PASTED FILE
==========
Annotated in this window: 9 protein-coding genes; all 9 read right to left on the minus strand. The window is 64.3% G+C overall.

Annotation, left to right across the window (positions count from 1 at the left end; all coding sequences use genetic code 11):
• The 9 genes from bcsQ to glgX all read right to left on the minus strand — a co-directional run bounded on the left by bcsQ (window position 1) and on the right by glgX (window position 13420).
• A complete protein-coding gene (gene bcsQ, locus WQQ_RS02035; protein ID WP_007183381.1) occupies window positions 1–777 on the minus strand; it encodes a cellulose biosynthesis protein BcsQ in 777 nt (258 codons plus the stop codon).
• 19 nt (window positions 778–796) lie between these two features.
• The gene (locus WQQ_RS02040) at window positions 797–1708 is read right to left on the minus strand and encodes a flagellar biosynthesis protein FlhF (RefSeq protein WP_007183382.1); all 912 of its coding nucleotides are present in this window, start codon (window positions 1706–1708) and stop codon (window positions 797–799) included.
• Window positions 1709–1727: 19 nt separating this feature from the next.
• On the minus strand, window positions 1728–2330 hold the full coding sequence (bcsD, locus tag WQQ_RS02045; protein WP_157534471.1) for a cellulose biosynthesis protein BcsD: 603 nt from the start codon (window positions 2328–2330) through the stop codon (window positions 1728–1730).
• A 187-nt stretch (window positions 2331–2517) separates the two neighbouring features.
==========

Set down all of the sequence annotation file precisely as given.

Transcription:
Annotated in this window: 9 protein-coding genes; all 9 read right to left on the minus strand. The window is 64.3% G+C overall.

Annotation, left to right across the window (positions count from 1 at the left end; all coding sequences use genetic code 11):
• The 9 genes from bcsQ to glgX all read right to left on the minus strand — a co-directional run bounded on the left by bcsQ (window position 1) and on the right by glgX (window position 13420).
• A complete protein-coding gene (gene bcsQ, locus WQQ_RS02035; protein ID WP_007183381.1) occupies window positions 1–777 on the minus strand; it encodes a cellulose biosynthesis protein BcsQ in 777 nt (258 codons plus the stop codon).
• 19 nt (window positions 778–796) lie between these two features.
• The gene (locus WQQ_RS02040) at window positions 797–1708 is read right to left on the minus strand and encodes a flagellar biosynthesis protein FlhF (RefSeq protein WP_007183382.1); all 912 of its coding nucleotides are present in this window, start codon (window positions 1706–1708) and stop codon (window positions 797–799) included.
• Window positions 1709–1727: 19 nt separating this feature from the next.
• On the minus strand, window positions 1728–2330 hold the full coding sequence (bcsD, locus tag WQQ_RS02045; protein WP_157534471.1) for a cellulose biosynthesis protein BcsD: 603 nt from the start codon (window positions 2328–2330) through the stop codon (window positions 1728–1730).
• A 187-nt stretch (window positions 2331–2517) separates the two neighbouring features.